Why LiDAR indeed! We have many methods of mapping the ground surface. Archaeologists use different types of data to create Digital Elevation Models (DEM, usually mapped with ground cover) or Digital Terrain Models (DTM, ground surface elevation without ground cover). Three-dimensional ground surfaces help archaeologists interpret archaeological sites, landscapes, and how people interacted with their physical environment. Archaeologists have been using these types of landscape models in analysis since the 1980s. All sorts of data are used to create these maps and models: aerial photographs (orthographic), satellite imagery, and land survey methods (total station, 3D laser scanning, etc.). Many times we specifically want a map of the ground surface, without any ground cover (DTM). This can be challenging for large landscapes due to ground cover such as buildings, trees, and brushes. Multi-frequency LiDAR data can be processed to remove ground cover and create a "bare earth" model.
Why might we want this type of "bare earth" model? Imagine mapping ground surface detail beneath the trees (miles and miles of it!), being able to peel back this traditional barrier of DEMs created from airborne instruments. Removing the trees can reveal the lumps and bumps, even just slight changes in the ground surface, and with thorough processing we are able to enhance LiDAR models to help interpret archaeological features and entire landscapes. A very helpful tool for archaeologists!
How LiDAR works
Airborne LiDAR, or light detection and ranging, measures the height of the ground surface and any features (i.e., trees, buildings) that may be on it and provides accurate high definition models of the landscape to a resolution of 1 m to 0.5 m in archaeological applications. LiDAR uses a pulsed laser beam that scans from side to side as a plane flies at a low altitude over the survey area. 20,000 to 100,000 points per second build the ground model. In post-processing the first returns can be removed from the data providing a "bare earth" model (DTM) that accurately represents the ground surface.
The airborne LiDAR data for Time Team America were acquired by the National Resource Analysis Center (NRAC), West Virginia University. NRAC operates an OPTECH ALTM-3100C airborne laser (small-footprint) mapping system. For positional accuracy the system integrates a laser altimeter, a high-end Applanix Pos/AV Inertial Measurement Unit (IMU), also called an Inertial Navigation System (INS), and a dual frequency NovAtel GPS receiver. This integrated system is capable of 100 kHz operation at an operating height of 1,100 m. LiDAR technology offers fast, real-time collection of three-dimensional points that are employed in the creation of Digital Elevation Models (DEMs), Digital Terrain Models (DTM), landscape feature extraction, forest stand structure analysis, flood plain mapping, and many other applications.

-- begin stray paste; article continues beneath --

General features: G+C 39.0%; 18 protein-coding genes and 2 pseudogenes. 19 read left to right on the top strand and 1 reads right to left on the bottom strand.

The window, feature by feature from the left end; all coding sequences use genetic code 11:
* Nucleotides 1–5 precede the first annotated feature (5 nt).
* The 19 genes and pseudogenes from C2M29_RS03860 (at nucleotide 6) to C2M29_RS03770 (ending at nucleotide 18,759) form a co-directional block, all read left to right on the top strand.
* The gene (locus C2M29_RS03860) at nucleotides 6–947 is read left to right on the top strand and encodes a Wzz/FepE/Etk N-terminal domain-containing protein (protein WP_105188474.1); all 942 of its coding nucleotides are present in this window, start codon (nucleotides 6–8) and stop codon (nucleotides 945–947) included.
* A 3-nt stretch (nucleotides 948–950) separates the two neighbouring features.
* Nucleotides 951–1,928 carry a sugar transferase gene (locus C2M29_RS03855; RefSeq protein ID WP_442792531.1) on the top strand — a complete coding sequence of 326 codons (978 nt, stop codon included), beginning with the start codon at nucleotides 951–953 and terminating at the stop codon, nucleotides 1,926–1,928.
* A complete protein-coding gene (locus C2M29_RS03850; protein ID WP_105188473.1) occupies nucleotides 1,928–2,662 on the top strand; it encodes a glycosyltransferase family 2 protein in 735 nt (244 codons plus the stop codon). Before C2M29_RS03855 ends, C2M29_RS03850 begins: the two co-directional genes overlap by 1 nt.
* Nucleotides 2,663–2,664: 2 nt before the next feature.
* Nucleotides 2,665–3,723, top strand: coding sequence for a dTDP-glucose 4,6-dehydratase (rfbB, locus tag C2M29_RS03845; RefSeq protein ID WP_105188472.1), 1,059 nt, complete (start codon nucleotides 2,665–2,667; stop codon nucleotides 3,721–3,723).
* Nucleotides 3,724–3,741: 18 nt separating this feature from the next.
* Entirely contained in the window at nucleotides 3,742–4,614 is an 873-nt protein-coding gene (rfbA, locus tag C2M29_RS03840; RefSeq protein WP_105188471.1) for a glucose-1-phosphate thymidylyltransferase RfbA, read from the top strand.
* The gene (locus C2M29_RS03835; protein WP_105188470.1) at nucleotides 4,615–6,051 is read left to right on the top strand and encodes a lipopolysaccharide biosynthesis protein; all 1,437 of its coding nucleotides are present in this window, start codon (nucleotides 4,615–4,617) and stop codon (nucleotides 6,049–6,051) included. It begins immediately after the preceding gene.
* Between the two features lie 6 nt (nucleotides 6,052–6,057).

Data were collected in multiple, low altitude acquisition passes over the core areas of Badger Hole and the Dillard sites. The ground point densities of the LiDAR survey were equal to 15 – 20 points per square meter with a vertical accuracy of 15 cm or better.
What the LiDAR told us
The resulting "bare earth" models from the Time Team America LiDAR flights for Badger Hole and Dillard provide great information and landscape models.
The LiDAR model highlights the erosional effects of the Beaver River (A) and identifies preserved palaeo-arroyos that may contain intact bone beds that date to the same period as the Badger Hole, Jake Bluff, and Cooper sites (B).
At the Dillard site in Crow Canyon, the LiDAR model confirms the site’s orientation to significant landmarks and views of the Prehistoric Mesa Verde Region. Consideration of regional archaeological evidence in relation to the LiDAR model helps provide insight on the Dillard site’s role in the larger community.
Here are a few great resources for LiDAR applications in archaeology:
- USGS (US Geological Survey) LiDAR for Science and Resource Management
- Open Topography, Access LiDAR data
- English Heritage
- English Heritage, Free download for guidelines, The Light Fantastic
- Journal of Archaeological Science, Airborne LiDAR, archaeology, and the ancient Maya landscape at Caracol, Belize
- LiDAR and Landscape Archaeology, Challis, K.
- The Role of LiDAR intensity data in interpreting archaeological landscapes
- Documenting Native American Monuments at Effigy Mounds National Monument
- LiDAR data source, Wisconsin